Moreover, lawyers and consultants are not required to disclose the names of their clients.

In Aragon's financial disclosure report, filed in January, "consulting" is listed as a source of income for his law practice. There's no mention of Wackenhut or any other client, however.

The center's report said detailed financial disclosures are particularly vital in the states like New Mexico that have part-time legislators because "legislative service is often just one of several hats they wear."

"If they (legislators) fully disclose those activities and interests, others - their constituents, news organizations and their peers in the legislature - are at least armed with the information they need to decide whether a particular lawmaker's actions have been influenced by factors other than the public good," the report concluded.


White attacks Aragon for Wackenhut job

Albuquerque Tribune

9 September 1999

Was Senate President Manny Aragon working for the people of New Mexico or for Wackenhut Corrections Corp.?

It was a serious question raised by the state's head of public safety on Wednesday during a briefing on prison matters.

"Senator Aragon has to choose," Darren White, the secretary of the Department of Public Safety, said. "He's either an employee of Wackenhut or the Senate Pro Tem."

White angrily stomped out of the closed meeting between legislators and Wackenhut officials at the federal courthouse Downtown.

Aragon chaired the briefing of the legislative leadership about recent private-prison events. Wackenhut officials and Corrections Secretary Rob Perry also attended. Aragon and House Speaker Raymond Sanchez arranged it.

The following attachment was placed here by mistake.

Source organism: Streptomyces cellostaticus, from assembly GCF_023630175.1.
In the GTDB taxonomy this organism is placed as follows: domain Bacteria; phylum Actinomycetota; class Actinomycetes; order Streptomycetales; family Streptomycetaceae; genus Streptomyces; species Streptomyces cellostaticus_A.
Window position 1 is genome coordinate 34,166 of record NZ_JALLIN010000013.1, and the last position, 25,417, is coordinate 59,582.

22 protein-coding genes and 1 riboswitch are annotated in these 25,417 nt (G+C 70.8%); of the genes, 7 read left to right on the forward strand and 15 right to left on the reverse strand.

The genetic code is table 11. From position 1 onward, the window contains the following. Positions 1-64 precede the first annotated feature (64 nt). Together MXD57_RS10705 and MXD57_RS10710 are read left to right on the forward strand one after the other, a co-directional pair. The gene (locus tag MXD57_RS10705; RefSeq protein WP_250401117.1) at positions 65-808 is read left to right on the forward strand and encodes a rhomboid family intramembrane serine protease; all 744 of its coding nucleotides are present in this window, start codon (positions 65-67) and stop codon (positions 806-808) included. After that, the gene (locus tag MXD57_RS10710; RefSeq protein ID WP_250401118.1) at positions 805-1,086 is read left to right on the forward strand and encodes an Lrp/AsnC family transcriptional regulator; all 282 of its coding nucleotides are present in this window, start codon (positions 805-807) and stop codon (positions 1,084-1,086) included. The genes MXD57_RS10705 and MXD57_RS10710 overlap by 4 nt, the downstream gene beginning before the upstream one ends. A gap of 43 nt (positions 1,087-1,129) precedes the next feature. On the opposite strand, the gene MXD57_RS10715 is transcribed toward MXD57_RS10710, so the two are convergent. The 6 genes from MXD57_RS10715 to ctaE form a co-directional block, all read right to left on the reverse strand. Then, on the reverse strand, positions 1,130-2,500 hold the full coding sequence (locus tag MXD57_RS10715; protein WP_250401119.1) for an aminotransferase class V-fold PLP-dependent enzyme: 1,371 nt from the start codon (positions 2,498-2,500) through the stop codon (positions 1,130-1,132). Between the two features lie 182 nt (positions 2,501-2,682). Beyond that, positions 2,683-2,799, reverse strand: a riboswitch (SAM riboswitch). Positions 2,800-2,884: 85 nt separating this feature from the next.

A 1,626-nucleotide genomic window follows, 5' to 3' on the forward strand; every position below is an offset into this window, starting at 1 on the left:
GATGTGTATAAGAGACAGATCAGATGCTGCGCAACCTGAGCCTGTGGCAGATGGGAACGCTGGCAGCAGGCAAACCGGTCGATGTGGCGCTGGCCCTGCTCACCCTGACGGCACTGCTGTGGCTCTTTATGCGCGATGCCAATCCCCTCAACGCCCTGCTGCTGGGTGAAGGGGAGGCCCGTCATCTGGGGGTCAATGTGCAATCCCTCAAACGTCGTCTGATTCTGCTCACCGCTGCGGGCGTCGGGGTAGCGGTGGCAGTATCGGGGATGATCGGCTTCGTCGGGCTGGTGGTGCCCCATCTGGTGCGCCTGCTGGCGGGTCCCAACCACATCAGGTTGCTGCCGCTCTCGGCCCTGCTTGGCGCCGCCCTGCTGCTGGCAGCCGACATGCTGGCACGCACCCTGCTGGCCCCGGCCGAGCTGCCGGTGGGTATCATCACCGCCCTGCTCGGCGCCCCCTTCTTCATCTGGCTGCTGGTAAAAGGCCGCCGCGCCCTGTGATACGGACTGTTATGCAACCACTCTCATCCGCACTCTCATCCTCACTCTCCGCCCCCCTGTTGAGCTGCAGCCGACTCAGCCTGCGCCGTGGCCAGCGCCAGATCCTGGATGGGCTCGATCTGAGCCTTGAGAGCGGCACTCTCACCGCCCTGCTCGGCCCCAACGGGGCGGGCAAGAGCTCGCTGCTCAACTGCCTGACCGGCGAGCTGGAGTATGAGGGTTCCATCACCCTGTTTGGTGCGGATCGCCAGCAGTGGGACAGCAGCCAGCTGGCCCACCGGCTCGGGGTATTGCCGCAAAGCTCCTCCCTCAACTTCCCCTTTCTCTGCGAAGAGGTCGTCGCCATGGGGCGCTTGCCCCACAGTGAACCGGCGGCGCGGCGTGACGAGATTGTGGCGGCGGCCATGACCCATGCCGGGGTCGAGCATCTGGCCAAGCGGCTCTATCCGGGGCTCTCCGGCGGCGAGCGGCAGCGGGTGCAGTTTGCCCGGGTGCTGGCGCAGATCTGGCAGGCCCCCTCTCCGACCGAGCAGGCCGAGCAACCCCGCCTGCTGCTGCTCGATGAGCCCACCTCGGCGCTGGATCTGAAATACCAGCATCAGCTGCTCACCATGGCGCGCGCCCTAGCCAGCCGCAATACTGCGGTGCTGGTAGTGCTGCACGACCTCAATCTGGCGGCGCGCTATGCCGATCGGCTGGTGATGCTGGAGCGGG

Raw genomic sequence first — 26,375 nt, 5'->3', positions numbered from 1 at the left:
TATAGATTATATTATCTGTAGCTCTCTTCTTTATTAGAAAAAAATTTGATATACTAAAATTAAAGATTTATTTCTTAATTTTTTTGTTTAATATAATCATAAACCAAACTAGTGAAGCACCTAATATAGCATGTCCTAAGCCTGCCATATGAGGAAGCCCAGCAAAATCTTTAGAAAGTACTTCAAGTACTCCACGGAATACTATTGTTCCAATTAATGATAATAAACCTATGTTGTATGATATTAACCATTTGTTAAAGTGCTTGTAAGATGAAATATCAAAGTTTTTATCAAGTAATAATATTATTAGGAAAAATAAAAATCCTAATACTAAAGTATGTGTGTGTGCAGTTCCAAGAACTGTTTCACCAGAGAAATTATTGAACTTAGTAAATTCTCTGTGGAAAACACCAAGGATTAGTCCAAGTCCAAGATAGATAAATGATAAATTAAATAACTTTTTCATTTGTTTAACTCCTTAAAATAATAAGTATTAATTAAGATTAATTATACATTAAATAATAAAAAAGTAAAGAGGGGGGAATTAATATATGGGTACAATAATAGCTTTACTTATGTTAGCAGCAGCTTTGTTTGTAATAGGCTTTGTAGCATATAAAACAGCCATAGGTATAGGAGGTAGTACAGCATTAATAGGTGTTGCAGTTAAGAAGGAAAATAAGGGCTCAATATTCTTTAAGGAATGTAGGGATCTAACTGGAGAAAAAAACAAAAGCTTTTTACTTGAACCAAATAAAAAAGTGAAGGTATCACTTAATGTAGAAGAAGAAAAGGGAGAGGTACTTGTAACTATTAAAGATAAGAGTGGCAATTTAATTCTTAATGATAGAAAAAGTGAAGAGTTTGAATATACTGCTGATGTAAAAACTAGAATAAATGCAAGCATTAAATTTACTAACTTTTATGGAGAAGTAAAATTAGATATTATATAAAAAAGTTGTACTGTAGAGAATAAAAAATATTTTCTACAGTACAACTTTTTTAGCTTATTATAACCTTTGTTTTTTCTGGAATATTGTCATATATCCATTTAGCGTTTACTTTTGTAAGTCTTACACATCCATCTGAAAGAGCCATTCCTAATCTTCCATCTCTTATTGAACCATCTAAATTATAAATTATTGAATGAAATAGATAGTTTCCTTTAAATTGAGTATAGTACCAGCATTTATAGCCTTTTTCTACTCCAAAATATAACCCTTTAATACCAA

Aragon took a paid consulting job with Wackenhut in 1998 shortly after the state entered into agreements with two New Mexico counties to rent prison cells from Wackenhut.

"It's just a travesty, given the man who is chairing is an employee of that company," White said.

Aragon said he did nothing wrong.

"I have no idea what he is talking about," Aragon, a South Valley Democrat, said. "I wear my Senate Pro Tem hat every day.

"There are no sacred cows in this thing," Aragon said. "It if turns out Wackenhut hasn't done its job, . . . they should be removed from the state of New Mexico."

"It's an egregious conflict of interest for a legislator who is bought and paid for by Wackenhut to say he's approaching this issue from an objective standpoint," White said.

Aragon has defended his role with Wackenhut, saying he only consults for the company in other states.

Sen. Mary Jane Garcia, majority whip and Aragon's second-in-command, also defended him.

"I think Senator Aragon was there as a concerned leader, not as a Wackenhut employee," the Las Cruces Democrat said.

Last year, legislators including some Senate Democrats admonished Aragon, an attorney, for taking the side job.

Aragon held on to the top job in the Senate, promising that he would distance himself from policy issues involving Wackenhut.

White said Aragon and Wackenhut are putting a political spin on the riots.